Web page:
How to measure (and report 😢) your tech agile coaching effectiveness?

5 minute read

Technical agile coaching is complex. Many organizations would track our work with inadequate measures. Here is how hypothesis-driven goals can keep us safe.

Coaching is challenging to measure, and it can be demotivating.

Drawing of Sisyphus pushing a giant watermelon up a steep slope written 'Bad Measure'. Like watermelons, bad measures look green on the outside, but red when you look inside! Badly measuring our technical agile coaching work can be demotivating.

Measuring performance in software is very tricky […] the coach position is uneasy, maybe even dangerous and counterproductive! And depends a lot on the surrounding culture (Okiwi Slack)

I have a hard time making efforts on something that I know is useless… Coaching is not useless, but it’s so slow! And full of disappointments (Okiwi Slack)

The first disillusion is when you realize that whatever you do, you will change almost nothing! (Okiwi Slack)

Organizations are complex systems, and teams exist in these systems. Complex systems always react to change in unexpected ways. In fact, the behavior of complex systems only makes sense as a-posteriori. (TODO link) This means that change management will be challenging to measure.

Henrik Kniberg explains how he does it in his talk Confessions of a change agent. Eventually, he accepted that we cannot measure the effectiveness of an agile coach. So here is what he does instead:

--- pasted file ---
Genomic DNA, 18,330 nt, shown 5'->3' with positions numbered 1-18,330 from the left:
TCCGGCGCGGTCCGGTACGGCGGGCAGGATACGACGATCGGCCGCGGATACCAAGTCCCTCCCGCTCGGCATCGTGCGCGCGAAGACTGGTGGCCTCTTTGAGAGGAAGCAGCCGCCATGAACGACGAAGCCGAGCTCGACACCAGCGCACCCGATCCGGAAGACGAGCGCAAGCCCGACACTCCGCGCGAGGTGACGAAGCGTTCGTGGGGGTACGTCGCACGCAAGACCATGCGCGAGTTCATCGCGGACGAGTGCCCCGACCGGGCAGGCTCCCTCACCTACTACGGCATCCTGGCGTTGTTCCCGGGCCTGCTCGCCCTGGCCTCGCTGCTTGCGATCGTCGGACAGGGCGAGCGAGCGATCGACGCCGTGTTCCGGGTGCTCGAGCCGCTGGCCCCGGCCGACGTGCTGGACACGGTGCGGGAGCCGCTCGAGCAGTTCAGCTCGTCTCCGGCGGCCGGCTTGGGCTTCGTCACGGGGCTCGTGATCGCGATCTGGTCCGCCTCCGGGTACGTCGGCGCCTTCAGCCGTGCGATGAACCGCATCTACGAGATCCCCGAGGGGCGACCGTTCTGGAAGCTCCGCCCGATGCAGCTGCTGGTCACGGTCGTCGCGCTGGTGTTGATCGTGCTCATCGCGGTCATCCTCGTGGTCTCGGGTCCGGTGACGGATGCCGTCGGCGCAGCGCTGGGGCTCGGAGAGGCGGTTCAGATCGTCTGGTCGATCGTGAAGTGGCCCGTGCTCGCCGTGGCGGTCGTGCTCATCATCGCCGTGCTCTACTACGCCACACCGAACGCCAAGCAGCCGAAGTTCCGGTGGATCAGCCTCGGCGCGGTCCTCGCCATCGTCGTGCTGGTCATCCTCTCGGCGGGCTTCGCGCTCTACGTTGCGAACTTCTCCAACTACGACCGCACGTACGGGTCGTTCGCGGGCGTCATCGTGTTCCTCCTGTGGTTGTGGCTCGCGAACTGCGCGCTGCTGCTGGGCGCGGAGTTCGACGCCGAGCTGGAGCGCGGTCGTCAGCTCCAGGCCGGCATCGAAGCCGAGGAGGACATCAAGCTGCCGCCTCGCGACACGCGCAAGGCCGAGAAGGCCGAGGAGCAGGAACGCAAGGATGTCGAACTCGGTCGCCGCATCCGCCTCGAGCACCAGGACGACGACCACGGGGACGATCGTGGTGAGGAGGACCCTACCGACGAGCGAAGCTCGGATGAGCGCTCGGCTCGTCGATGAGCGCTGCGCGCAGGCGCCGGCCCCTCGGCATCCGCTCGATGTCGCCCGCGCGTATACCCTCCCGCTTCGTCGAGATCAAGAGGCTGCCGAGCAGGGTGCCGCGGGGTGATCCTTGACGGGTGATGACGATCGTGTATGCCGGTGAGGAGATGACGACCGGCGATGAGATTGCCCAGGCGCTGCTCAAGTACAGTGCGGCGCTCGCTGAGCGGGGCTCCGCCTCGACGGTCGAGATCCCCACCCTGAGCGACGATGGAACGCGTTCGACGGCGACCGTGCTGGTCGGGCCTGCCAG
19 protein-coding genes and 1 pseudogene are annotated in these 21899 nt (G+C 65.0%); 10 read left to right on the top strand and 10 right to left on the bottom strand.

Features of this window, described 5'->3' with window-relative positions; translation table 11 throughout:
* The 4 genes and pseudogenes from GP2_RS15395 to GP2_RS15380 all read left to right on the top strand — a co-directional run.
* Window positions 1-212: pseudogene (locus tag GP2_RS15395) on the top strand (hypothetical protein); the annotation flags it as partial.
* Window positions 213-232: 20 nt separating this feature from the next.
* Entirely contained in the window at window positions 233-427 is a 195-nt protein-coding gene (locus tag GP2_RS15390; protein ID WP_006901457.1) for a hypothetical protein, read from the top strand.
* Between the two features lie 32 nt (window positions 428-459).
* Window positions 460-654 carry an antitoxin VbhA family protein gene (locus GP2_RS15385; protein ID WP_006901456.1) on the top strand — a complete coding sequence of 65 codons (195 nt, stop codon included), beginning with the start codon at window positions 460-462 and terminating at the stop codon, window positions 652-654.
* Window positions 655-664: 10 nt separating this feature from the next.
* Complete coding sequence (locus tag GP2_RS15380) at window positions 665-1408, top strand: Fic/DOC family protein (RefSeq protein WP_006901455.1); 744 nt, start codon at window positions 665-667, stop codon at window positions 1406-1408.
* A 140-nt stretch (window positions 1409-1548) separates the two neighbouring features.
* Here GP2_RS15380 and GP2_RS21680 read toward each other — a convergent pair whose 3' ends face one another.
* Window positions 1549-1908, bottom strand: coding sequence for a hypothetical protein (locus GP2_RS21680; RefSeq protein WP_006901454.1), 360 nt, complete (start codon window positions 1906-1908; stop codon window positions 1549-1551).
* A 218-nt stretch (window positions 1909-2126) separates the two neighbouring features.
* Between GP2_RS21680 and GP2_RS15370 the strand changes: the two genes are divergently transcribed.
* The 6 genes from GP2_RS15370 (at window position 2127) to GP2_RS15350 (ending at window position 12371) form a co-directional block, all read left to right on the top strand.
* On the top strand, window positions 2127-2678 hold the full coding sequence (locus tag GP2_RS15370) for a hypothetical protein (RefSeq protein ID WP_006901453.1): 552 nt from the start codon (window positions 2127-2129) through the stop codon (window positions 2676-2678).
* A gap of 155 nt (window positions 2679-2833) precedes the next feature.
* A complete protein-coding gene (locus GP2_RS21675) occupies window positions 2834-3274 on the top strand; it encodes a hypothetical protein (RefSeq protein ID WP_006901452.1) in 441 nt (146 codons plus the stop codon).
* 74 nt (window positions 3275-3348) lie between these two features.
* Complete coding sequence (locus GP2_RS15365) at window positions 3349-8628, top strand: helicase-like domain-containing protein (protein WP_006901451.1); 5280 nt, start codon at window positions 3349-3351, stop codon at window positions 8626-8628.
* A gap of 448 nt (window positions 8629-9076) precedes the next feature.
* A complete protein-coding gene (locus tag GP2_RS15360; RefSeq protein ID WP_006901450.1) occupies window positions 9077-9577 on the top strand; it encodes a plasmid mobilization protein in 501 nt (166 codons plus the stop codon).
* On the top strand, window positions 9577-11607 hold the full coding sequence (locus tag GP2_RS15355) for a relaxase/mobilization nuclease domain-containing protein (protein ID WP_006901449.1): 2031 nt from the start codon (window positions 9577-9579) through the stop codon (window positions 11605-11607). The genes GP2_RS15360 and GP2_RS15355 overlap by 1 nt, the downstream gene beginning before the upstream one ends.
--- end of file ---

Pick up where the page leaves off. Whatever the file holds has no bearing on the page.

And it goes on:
Are people happy to see me around?

Yet, coaching without knowing if you are effective can become depressing. Unfortunately, things get even worse in command and control organizations!

The extra challenges with Command and Control organizations

Being a coach, mandated from above and who’s job is to tell you the right way to work” (Okiwi Slack)

Coaches and devs don’t share the same position, goals, interlocutors, etc. Indeed, this creates an unbalanced situation between coaches and devs” (Okiwi Slack)

In these organizations, coaches are often mandated to ‘transform’ teams. The underlying goal is to improve productivity. This means that at the question:

How to measure a tech agile coach’s effectiveness?

These organizations will ask:

  • How fast teams are being transformed?
  • How much more features can the team deliver after it has been coached transformed?

This mission is problematic in 2 ways:

  • First, we don’t know how long it will take to coach a team into empowerment. Yet our customers evaluate us on the speed to ‘transform’ teams!